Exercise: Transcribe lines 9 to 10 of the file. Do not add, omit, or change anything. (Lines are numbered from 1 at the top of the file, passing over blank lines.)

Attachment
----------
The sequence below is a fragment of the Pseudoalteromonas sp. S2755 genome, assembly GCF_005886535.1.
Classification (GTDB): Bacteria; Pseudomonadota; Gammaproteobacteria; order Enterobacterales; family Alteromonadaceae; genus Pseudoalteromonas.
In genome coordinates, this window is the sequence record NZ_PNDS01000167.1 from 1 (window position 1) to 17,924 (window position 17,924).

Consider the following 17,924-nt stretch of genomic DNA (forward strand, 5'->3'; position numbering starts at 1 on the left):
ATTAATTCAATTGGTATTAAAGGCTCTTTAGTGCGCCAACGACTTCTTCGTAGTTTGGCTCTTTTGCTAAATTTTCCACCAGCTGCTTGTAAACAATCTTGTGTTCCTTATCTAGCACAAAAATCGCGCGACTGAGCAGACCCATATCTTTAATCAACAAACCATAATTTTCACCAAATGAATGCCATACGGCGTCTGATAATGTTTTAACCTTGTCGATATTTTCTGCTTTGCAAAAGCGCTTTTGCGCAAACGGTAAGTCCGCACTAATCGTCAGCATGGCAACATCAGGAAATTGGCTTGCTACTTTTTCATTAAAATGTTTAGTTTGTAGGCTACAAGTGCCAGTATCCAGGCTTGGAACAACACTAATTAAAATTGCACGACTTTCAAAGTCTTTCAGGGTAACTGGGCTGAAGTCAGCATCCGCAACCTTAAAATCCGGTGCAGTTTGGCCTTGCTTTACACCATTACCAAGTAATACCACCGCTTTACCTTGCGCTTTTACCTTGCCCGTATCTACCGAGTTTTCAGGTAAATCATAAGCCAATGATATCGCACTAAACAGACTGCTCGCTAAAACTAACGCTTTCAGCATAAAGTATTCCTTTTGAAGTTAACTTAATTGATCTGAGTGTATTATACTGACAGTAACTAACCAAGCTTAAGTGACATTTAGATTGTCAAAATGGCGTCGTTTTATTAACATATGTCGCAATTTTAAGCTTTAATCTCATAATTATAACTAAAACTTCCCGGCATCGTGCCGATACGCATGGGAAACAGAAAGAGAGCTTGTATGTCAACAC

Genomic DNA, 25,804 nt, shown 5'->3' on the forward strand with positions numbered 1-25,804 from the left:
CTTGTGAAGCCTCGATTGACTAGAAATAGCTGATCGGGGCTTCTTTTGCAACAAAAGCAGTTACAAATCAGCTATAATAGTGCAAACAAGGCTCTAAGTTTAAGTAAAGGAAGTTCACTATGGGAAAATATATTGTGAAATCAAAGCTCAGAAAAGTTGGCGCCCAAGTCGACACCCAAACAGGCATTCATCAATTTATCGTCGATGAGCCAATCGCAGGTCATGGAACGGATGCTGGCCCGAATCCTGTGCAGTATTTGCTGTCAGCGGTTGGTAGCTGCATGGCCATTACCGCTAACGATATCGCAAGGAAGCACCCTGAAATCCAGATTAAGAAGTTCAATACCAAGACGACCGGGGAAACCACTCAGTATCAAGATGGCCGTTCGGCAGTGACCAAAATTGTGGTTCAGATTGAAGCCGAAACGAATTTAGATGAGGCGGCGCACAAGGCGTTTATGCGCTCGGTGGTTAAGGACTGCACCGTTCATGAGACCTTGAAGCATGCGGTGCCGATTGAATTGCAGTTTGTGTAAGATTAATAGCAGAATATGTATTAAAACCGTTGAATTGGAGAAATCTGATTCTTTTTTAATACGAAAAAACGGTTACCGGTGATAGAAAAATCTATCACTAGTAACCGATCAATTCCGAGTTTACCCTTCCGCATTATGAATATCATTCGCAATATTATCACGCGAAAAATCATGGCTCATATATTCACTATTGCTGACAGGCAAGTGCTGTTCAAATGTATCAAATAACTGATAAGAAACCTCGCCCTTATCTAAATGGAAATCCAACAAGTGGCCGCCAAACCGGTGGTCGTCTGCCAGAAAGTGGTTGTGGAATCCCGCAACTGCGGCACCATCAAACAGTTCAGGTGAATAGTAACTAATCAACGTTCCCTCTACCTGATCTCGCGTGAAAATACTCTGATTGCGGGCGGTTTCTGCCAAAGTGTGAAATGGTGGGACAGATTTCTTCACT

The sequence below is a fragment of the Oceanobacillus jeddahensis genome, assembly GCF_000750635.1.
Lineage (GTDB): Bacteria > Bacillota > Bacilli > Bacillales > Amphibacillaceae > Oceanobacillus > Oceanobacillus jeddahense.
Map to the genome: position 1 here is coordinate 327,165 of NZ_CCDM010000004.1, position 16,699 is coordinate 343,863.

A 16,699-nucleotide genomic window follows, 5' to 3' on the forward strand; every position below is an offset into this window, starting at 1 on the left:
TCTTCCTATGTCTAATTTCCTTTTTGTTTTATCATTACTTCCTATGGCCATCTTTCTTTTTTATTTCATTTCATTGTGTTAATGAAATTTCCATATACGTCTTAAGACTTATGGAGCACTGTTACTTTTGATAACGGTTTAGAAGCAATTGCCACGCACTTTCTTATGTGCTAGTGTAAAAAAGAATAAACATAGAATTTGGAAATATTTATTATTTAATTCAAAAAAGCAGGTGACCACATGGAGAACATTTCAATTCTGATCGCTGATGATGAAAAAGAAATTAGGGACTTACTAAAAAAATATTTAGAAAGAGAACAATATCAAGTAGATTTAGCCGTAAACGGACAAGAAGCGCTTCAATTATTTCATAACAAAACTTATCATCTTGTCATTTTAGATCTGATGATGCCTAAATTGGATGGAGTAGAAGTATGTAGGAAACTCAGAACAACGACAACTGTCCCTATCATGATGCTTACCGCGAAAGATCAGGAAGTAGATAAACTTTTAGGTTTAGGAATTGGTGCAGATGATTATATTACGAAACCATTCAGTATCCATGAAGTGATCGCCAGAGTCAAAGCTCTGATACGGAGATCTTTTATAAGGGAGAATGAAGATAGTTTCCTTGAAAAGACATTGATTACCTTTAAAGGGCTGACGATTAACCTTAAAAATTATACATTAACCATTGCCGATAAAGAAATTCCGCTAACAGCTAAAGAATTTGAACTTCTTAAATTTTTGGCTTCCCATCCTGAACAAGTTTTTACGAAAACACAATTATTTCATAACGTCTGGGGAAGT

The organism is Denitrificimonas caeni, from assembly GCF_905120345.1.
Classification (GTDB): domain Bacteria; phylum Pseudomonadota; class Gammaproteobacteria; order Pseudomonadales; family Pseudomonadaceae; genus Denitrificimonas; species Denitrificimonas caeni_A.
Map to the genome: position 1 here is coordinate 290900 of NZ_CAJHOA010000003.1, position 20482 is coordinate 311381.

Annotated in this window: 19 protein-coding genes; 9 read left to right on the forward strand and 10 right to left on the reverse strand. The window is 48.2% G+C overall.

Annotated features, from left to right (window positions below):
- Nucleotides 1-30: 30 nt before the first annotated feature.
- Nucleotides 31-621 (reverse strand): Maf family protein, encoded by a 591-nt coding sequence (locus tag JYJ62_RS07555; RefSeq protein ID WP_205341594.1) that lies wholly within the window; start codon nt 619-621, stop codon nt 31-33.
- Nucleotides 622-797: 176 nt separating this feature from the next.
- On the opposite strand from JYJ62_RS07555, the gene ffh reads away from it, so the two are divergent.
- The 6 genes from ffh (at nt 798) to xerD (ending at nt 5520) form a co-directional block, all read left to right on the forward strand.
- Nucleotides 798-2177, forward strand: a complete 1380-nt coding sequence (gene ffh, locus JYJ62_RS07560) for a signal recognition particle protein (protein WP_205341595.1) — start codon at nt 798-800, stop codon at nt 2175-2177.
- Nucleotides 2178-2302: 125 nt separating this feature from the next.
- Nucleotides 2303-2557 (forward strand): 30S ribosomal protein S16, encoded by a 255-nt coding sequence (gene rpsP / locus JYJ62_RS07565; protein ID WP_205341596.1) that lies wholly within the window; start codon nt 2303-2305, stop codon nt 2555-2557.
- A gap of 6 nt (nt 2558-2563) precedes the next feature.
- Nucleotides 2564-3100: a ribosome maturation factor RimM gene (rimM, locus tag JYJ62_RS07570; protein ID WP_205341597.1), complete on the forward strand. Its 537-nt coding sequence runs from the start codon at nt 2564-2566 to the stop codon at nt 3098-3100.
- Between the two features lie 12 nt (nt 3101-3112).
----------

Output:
Lineage (GTDB): Bacteria > Bacillota > Bacilli > Bacillales > Amphibacillaceae > Oceanobacillus > Oceanobacillus jeddahense.
Map to the genome: position 1 here is coordinate 327,165 of NZ_CCDM010000004.1, position 16,699 is coordinate 343,863.